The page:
My wall of inspiration above my desk.
But the real giveaway that things were drawing to a close was when pink cherry blossoms snuck in to the repertoire.
Hand-watercolored cherry blossom notecards to say thank you to Emmett’s teachers for our class trip to Washington, D.C. That last snowstorm which missed us on Long Island still caught D.C., wiping out half the blossoms which would normally have bloomed.
On which trip, incidentally, I came across a real Native American Winter Count.
The Lone Dog Winter Count, belonging to a Lakota tribe, created in the 1800s. Part of the ‘Our Universes’ exhibition at the National Museum of the American Indian, Smithsonian Institution, Washington, D.C.
Once the cherry blossoms appeared, I knew, my Winter Count had ended. I viewed ours as a project laid like a bridge across the cold, still, winter days between fall and spring. I feel my Winter Count is complete.
My completed Winter Count series of watercolors….portraits of objects from my nature altar, the sacred form of a cabinet of natural curiosities.
It began in shades of snow-covered landscapes – indigo, storm grey, pale pink – and ended in fire: shades of orange and coral. I finally gained a sense of ritual and routine around my work. My indigo owl mug filled with warm tea, Nina Simone playing on Pandora, little pools of pale color building a palette on a white saucer.
‘Owl by the Light of a Silvery Moon.’ Custom mug by Ayumi Horie.
I can see our Winter Count work as a small exhibition at the library. Our various approaches – paintings, poems, photographs – pinned to the walls. Narrow, waist-high tables beneath contain objects from our nature altars at home. I am certain we all have them.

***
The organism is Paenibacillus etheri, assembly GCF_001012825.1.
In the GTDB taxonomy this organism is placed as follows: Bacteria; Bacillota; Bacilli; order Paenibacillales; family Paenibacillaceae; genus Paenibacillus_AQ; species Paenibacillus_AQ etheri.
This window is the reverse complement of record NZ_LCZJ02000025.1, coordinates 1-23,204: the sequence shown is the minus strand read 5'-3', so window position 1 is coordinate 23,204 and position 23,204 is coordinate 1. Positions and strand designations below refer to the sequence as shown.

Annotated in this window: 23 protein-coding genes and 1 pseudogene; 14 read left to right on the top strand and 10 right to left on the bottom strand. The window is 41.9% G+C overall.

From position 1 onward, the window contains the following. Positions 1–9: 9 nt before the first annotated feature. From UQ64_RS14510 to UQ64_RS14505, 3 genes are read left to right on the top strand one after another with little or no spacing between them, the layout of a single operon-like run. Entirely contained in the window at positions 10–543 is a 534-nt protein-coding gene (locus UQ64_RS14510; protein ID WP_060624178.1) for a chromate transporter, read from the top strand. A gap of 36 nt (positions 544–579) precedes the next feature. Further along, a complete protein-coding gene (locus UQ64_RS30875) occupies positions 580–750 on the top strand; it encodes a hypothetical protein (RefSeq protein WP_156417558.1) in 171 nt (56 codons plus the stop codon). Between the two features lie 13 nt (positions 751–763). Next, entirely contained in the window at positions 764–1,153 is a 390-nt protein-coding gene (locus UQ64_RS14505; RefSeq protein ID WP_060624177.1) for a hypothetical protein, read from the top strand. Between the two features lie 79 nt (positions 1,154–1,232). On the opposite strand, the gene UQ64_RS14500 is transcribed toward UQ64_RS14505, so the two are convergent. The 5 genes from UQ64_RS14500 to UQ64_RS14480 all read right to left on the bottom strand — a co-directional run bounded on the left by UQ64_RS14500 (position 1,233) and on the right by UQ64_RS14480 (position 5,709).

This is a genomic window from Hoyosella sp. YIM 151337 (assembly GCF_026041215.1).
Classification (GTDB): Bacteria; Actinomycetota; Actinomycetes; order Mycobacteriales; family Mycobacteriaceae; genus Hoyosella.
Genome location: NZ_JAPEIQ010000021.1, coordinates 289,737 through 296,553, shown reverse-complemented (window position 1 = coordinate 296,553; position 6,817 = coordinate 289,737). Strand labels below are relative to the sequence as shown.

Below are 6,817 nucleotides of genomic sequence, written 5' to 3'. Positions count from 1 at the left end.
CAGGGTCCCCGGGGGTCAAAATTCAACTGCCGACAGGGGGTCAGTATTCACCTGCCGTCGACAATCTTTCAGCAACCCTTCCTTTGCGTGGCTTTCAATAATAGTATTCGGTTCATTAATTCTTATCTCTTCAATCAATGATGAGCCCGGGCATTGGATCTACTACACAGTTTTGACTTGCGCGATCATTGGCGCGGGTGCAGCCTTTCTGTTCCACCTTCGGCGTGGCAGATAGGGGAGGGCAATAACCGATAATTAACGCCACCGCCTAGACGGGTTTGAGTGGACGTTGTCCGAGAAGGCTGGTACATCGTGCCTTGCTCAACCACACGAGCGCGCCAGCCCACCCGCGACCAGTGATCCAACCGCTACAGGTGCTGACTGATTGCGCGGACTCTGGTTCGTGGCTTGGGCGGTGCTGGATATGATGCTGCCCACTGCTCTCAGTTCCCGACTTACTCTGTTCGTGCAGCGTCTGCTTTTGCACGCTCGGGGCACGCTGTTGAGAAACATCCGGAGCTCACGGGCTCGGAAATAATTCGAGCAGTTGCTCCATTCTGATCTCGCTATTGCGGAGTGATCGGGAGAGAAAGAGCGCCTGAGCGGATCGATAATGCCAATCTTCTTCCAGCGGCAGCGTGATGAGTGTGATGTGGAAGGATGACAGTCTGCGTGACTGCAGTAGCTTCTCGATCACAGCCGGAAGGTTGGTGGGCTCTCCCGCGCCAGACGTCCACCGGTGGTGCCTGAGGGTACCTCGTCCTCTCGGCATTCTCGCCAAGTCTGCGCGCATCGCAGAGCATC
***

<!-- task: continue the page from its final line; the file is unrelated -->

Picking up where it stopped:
I see glimmers of where these pieces might take me. I will continue them, but they will no longer be a Winter Count. I am ready for the next chapter. For the Count of Spring, and all the seasons beyond. These are now prayers at my Nature Altar. Singing praise. Bearing witness. Paying attention.
“Ancient religion and modern science agree: we are here to give praise. Or, to slightly tip the expression, to pay attention. Without us, the physicists who have espoused the anthropic principle tell us, the universe would be unwitnessed, and in a real sense not there at all. It exists, incredibly, for us. This formulation (knowing what we know of the universe’s ghastly extent) is more incredible, to our sense of things, than the Old Testament hypothesis of a God willing to suffer, coddle, instruct, and even (in the Book of Job) to debate with men, in order to realize the meager benefit of worship, of praise for His Creation. What we beyond doubt do have is our instinctive intellectual curiosity about the universe from the quasars down to the quarks, our wonder at existence itself, and an occasional surge of sheer blind gratitude for being here.”
– John Updike on The Meaning of Life.
“We are here to witness the creation and abet it. We are here to notice each thing so each thing gets noticed. Together we notice not only each mountain shadow and each stone on the beach but, especially, we notice the beautiful faces and complex natures of each other. We are here to bring to consciousness the beauty and power that are around us and to praise the people who are here with us. We witness our generation and our times. We watch the weather. Otherwise, creation would be playing to an empty house.”
-Annie Dillard on the Meaning of Life